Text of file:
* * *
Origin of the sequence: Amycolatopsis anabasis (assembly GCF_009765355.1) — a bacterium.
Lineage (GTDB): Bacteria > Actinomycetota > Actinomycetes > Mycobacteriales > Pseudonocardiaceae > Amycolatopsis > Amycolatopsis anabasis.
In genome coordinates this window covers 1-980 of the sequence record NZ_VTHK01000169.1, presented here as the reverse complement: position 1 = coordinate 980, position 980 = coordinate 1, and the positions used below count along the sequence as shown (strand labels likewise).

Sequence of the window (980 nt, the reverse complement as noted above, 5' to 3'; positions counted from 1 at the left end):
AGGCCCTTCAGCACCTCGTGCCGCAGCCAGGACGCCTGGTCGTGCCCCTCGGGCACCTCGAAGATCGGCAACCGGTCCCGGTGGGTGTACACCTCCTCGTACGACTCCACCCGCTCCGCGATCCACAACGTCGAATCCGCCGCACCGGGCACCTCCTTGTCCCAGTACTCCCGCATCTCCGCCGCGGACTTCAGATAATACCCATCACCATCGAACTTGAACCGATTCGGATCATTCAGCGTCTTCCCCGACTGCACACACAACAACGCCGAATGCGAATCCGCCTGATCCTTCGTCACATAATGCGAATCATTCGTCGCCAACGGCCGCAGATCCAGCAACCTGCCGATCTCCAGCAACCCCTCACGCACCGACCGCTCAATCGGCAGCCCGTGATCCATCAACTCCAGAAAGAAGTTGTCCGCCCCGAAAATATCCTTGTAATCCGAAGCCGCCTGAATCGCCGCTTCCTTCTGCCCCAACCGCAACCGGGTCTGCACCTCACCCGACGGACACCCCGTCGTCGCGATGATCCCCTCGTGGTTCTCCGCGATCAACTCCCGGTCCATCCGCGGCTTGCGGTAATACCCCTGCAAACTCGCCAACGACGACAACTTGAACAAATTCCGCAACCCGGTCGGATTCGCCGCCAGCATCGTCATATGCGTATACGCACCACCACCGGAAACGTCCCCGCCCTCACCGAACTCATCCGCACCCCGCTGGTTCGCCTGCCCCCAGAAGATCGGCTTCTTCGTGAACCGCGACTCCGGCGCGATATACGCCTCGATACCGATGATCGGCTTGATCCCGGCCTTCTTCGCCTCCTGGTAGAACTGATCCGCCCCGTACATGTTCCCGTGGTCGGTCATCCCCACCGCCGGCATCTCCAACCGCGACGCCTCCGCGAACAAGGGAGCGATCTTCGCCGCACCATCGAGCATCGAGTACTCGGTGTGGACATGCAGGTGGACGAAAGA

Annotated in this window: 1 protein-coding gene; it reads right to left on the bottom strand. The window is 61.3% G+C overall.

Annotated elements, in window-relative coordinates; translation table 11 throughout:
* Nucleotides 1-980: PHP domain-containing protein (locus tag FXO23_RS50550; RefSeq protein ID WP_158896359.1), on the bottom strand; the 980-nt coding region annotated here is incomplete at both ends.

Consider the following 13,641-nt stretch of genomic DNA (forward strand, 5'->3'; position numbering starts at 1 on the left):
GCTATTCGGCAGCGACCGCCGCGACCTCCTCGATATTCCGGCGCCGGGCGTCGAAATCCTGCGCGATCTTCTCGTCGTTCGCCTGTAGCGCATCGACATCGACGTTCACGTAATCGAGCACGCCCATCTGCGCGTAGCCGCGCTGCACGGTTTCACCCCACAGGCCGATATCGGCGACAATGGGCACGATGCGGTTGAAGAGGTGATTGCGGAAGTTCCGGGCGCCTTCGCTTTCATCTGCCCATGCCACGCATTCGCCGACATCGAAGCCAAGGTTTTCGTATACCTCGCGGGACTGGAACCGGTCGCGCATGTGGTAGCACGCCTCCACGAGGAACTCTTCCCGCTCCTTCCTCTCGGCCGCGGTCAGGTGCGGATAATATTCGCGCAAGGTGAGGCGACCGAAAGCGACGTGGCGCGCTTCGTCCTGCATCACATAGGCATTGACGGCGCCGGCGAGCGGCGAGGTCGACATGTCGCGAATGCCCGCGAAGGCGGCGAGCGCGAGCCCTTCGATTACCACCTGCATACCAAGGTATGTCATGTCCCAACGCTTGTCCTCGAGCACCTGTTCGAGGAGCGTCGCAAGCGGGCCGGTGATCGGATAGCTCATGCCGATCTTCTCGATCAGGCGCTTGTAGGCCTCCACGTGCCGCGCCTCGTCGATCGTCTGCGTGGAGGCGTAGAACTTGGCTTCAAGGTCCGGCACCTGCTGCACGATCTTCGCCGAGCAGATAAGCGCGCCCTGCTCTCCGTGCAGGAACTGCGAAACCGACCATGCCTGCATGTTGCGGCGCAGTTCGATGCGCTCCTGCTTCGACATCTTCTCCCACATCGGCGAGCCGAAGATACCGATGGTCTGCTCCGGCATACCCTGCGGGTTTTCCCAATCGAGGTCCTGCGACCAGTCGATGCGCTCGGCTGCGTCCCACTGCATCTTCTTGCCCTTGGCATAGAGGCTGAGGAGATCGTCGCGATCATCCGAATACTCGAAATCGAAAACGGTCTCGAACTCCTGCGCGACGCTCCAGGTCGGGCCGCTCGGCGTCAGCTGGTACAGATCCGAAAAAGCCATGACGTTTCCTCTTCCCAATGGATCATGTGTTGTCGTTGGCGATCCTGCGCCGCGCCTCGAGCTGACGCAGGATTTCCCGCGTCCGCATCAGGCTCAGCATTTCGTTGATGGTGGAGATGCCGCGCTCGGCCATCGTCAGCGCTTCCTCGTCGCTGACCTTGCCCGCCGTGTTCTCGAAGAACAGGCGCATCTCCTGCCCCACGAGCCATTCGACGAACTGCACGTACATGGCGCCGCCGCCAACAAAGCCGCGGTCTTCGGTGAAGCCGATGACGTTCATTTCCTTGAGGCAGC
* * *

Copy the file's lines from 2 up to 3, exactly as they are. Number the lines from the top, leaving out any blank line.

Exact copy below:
Lineage (GTDB): Bacteria > Actinomycetota > Actinomycetes > Mycobacteriales > Pseudonocardiaceae > Amycolatopsis > Amycolatopsis anabasis.
In genome coordinates this window covers 1-980 of the sequence record NZ_VTHK01000169.1, presented here as the reverse complement: position 1 = coordinate 980, position 980 = coordinate 1, and the positions used below count along the sequence as shown (strand labels likewise).